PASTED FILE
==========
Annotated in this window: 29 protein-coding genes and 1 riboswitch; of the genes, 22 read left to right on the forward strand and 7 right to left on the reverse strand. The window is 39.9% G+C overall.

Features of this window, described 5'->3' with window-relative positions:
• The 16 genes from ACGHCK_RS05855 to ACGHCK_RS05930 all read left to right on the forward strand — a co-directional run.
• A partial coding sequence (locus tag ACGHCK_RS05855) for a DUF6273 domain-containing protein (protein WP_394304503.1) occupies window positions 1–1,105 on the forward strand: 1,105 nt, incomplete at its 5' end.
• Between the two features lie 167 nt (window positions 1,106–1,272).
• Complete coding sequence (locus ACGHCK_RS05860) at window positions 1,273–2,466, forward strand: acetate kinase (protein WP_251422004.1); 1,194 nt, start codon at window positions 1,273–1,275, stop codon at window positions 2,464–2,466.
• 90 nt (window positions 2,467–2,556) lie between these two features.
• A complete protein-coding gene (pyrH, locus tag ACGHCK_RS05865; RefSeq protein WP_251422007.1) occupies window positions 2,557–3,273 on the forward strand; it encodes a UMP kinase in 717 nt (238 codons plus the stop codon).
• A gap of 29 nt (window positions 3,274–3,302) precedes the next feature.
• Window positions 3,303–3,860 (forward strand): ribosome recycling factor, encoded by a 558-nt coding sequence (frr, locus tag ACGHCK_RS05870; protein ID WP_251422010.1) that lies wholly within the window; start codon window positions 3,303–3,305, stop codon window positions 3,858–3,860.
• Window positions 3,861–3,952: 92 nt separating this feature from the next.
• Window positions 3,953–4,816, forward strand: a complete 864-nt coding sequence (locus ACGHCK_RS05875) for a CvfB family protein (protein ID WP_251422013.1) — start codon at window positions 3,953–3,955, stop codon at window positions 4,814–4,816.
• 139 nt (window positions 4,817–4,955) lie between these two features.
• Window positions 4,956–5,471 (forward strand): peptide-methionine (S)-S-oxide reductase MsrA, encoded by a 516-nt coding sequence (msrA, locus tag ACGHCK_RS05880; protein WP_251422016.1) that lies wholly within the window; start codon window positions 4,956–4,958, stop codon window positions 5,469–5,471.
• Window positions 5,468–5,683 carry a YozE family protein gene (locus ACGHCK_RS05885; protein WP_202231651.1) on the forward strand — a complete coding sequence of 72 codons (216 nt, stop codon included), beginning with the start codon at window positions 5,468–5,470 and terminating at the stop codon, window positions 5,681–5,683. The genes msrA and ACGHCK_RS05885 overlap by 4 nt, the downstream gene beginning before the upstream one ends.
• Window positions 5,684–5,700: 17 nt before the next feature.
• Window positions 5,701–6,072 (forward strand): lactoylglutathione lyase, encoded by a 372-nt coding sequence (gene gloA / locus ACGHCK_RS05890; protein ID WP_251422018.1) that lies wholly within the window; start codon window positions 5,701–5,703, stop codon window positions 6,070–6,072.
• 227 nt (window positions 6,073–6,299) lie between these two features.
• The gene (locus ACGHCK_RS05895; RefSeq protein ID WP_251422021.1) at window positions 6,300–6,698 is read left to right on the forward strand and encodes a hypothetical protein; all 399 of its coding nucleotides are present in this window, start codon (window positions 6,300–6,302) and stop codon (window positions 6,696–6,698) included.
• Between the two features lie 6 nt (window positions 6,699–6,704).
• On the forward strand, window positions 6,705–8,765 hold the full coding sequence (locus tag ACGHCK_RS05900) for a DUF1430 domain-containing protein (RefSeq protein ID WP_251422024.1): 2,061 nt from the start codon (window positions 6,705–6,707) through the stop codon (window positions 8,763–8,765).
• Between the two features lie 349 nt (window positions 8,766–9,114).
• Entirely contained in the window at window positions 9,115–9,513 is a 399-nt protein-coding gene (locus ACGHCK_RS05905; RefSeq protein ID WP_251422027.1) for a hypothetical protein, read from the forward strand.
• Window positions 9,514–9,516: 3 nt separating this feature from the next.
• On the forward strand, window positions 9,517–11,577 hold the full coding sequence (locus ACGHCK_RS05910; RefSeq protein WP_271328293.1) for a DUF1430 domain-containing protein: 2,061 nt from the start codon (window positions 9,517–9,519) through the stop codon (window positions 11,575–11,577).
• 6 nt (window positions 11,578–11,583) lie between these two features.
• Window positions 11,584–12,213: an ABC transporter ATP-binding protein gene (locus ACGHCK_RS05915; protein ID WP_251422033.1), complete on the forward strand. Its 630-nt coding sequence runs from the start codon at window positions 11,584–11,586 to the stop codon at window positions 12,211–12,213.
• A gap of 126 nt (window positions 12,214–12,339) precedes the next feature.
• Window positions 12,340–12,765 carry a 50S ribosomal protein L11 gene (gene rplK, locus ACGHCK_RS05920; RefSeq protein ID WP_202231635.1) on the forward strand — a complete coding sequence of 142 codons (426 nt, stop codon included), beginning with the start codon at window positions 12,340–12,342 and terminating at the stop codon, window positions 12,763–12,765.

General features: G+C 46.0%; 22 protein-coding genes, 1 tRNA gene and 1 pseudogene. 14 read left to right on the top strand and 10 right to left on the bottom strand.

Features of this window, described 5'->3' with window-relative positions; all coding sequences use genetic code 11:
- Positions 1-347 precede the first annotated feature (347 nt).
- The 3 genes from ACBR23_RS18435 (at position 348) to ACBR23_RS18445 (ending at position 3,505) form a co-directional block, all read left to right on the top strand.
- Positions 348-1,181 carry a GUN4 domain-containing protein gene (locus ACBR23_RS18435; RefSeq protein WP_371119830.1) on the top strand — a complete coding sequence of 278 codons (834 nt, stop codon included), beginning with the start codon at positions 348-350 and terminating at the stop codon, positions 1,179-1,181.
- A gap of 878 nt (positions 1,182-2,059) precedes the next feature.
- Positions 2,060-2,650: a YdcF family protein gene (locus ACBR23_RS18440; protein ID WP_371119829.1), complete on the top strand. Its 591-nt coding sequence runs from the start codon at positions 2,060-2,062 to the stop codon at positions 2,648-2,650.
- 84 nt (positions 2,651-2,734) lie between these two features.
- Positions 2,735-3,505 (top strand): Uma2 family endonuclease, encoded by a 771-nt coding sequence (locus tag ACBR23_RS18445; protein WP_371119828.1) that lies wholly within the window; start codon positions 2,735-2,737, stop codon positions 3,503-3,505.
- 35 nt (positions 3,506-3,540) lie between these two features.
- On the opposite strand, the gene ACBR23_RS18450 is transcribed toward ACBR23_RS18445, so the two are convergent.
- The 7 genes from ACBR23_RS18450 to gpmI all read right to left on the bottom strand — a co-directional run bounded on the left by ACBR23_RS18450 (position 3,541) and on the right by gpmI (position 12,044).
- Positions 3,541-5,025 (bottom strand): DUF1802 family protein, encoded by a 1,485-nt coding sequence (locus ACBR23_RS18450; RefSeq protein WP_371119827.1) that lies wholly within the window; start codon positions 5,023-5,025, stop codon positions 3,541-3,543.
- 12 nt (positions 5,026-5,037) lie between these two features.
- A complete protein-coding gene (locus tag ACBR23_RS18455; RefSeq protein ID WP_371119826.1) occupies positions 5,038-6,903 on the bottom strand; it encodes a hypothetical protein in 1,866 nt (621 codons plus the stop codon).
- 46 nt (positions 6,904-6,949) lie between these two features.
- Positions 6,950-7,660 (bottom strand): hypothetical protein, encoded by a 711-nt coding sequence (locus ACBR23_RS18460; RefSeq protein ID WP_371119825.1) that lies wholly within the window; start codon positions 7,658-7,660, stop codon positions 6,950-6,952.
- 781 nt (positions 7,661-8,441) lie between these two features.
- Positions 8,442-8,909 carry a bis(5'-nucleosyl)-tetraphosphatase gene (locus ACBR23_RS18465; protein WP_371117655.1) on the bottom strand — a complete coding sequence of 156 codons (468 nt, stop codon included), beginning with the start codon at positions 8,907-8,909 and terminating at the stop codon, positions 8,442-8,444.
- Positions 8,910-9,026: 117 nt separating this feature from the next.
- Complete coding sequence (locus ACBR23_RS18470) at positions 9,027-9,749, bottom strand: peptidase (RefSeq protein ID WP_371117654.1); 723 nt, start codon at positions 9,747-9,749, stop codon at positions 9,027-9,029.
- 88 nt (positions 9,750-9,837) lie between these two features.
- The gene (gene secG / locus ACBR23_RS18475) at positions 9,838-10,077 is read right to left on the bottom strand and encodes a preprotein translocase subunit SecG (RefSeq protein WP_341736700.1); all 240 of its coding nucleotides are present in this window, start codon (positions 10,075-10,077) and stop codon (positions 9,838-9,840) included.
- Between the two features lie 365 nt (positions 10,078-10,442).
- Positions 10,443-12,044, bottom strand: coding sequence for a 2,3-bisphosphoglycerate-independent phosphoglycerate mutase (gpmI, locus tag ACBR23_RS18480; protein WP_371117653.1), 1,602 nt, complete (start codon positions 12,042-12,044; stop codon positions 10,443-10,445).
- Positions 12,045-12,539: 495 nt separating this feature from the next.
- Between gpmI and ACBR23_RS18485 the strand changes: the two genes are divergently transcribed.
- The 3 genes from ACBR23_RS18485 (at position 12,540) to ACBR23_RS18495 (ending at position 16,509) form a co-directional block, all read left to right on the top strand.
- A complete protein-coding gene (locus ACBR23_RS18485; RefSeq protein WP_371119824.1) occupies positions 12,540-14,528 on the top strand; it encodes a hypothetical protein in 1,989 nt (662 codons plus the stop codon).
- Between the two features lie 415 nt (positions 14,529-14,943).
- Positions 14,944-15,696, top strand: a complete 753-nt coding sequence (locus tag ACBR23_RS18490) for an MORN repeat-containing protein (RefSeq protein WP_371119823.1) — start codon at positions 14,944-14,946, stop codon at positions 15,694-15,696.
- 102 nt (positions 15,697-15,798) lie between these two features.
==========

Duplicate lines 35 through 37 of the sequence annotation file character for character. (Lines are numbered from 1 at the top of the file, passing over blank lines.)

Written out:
- A gap of 878 nt (positions 1,182-2,059) precedes the next feature.
- Positions 2,060-2,650: a YdcF family protein gene (locus ACBR23_RS18440; protein ID WP_371119829.1), complete on the top strand. Its 591-nt coding sequence runs from the start codon at positions 2,060-2,062 to the stop codon at positions 2,648-2,650.
- 84 nt (positions 2,651-2,734) lie between these two features.